Sergei RACHMANINOV (1873-1943) Piano Concerto No 2 in C minor Op.18 [34:17]
Piano Concerto No.4 in G minor Op.40 [26:04]
Sequeira Costa (piano)
Royal Philharmonic Orchestra/Christopher Seaman
rec. 1993 CLAUDIOCB6027-2 [60:23]
This is Volume 2 of Sequeira Costa’s early 1990s Rachmaninov cycle, currently being reissued on Claudio. Volume 1 (Piano Concerto No.1 and the Rhapsody on a Theme of Paganini - review) was certainly well worth hearing and had much to commend it. This latest offering has similar traits. The music-making is full of sparkle with fine articulation and clarity. The recording is bright, forward and exciting but doesn’t have a deep, romantic string-laden quality. There’s nothing lush to be heard here and the dry sound could put potential purchasers off. One huge plus point in its favour is that the recording has tremendous presence and you can hear every note.
The Second Concerto opens rather ponderously and some of the playing tends to be heavy-handed. The opening theme, on its return, is pulled back and sounds unnatural. The slow movement is over-romanticised and has a tendency to drag despite the beautiful playing from the soloist. The finale is presented somewhat cautiously at the beginning but certainly catches fire in the closing pages. The orchestra plays well throughout but Mr Costa - a very distinguished pianist - isn’t quite at the top of his form. There are also some lapses of ensemble along the way that can irritate on repetition. Maybe more rehearsal time would have helped. In a crowded, competitive field, this isn’t a top recommendation.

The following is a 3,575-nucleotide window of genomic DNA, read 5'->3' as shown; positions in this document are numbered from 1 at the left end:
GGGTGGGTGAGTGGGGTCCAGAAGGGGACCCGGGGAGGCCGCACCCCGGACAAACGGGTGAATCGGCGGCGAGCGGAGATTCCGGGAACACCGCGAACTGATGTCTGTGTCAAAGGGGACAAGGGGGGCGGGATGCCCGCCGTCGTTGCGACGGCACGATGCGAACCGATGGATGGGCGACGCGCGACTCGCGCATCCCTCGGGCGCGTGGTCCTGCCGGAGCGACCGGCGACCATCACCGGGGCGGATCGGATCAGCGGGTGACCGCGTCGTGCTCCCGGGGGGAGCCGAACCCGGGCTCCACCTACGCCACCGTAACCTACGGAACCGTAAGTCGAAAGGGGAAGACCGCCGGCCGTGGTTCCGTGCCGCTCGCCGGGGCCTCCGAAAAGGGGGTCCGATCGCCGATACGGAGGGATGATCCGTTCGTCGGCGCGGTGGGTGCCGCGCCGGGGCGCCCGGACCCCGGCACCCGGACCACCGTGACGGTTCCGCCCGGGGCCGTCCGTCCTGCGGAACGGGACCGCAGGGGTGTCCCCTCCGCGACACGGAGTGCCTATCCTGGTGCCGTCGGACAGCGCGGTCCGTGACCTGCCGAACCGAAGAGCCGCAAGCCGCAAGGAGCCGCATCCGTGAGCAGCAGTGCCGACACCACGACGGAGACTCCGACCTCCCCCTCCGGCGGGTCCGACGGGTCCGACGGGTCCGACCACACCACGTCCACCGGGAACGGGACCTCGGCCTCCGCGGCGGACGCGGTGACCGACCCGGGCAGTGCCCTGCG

The Fourth Concerto is one of Rachmaninov’s near misses and has never captured the public’s imagination. It certainly doesn’t contain the memorable tunes to be heard in the second concerto and doesn’t have the hair-raising virtuosity of the Third. The banal melody in the central largo doesn’t help. It’s too close to Two Lovely Black Eyes for comfort. Rachmaninov was a tunesmith of the highest order but his gift just deserted him on this occasion. The work is full of glitter and bravura but the material too often wanders around and it lacks cohesion. It’s like a Rachmaninov pastiche full of gestures but without - I hasten to add - the tunes. Having done a hatchet job on the concerto it has to be conceded that Mr Costa does it proud. His virtuoso playing makes light of some very demanding passages, especially the frantic last movement. The closing pages are thrilling. The orchestra and Christopher Seaman offer fine support with none of the ensemble issues that can be heard in the second concerto.
In summary we have a good version of the fourth concerto on this CD but this is outweighed by a second concerto that can be bettered elsewhere. The recording is analytical and highly technicolor at the expense of warmth. This is something of a disappointment having enjoyed Volume 1. John Whitmore